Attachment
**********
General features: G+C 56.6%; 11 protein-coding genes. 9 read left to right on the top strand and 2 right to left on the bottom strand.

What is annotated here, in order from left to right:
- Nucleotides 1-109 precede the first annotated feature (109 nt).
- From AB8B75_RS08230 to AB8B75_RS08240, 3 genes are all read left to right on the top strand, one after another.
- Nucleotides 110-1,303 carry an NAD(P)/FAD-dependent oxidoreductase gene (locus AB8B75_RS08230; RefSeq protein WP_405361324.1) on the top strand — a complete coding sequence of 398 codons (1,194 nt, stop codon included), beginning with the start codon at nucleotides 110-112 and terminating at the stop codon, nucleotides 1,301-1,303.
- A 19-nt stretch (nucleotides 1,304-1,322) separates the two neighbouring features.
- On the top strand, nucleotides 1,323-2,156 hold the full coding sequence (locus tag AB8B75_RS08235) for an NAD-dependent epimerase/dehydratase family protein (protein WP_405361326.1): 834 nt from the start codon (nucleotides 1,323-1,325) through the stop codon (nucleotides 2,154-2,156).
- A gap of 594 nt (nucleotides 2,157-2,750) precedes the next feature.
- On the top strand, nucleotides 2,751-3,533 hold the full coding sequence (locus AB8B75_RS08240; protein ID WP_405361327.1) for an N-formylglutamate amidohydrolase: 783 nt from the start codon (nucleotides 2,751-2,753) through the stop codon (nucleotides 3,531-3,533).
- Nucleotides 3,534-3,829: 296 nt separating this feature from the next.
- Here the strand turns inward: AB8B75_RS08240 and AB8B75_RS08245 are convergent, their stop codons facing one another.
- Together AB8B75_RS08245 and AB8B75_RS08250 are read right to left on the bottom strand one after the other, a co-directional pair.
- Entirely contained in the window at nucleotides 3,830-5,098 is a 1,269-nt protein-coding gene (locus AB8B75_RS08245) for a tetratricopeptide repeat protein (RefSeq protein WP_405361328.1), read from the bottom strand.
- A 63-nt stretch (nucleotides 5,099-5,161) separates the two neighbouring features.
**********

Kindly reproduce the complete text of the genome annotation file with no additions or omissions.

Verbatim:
General features: G+C 56.6%; 11 protein-coding genes. 9 read left to right on the top strand and 2 right to left on the bottom strand.

What is annotated here, in order from left to right:
- Nucleotides 1-109 precede the first annotated feature (109 nt).
- From AB8B75_RS08230 to AB8B75_RS08240, 3 genes are all read left to right on the top strand, one after another.
- Nucleotides 110-1,303 carry an NAD(P)/FAD-dependent oxidoreductase gene (locus AB8B75_RS08230; RefSeq protein WP_405361324.1) on the top strand — a complete coding sequence of 398 codons (1,194 nt, stop codon included), beginning with the start codon at nucleotides 110-112 and terminating at the stop codon, nucleotides 1,301-1,303.
- A 19-nt stretch (nucleotides 1,304-1,322) separates the two neighbouring features.
- On the top strand, nucleotides 1,323-2,156 hold the full coding sequence (locus tag AB8B75_RS08235) for an NAD-dependent epimerase/dehydratase family protein (protein WP_405361326.1): 834 nt from the start codon (nucleotides 1,323-1,325) through the stop codon (nucleotides 2,154-2,156).
- A gap of 594 nt (nucleotides 2,157-2,750) precedes the next feature.
- On the top strand, nucleotides 2,751-3,533 hold the full coding sequence (locus AB8B75_RS08240; protein ID WP_405361327.1) for an N-formylglutamate amidohydrolase: 783 nt from the start codon (nucleotides 2,751-2,753) through the stop codon (nucleotides 3,531-3,533).
- Nucleotides 3,534-3,829: 296 nt separating this feature from the next.
- Here the strand turns inward: AB8B75_RS08240 and AB8B75_RS08245 are convergent, their stop codons facing one another.
- Together AB8B75_RS08245 and AB8B75_RS08250 are read right to left on the bottom strand one after the other, a co-directional pair.
- Entirely contained in the window at nucleotides 3,830-5,098 is a 1,269-nt protein-coding gene (locus AB8B75_RS08245) for a tetratricopeptide repeat protein (RefSeq protein WP_405361328.1), read from the bottom strand.
- A 63-nt stretch (nucleotides 5,099-5,161) separates the two neighbouring features.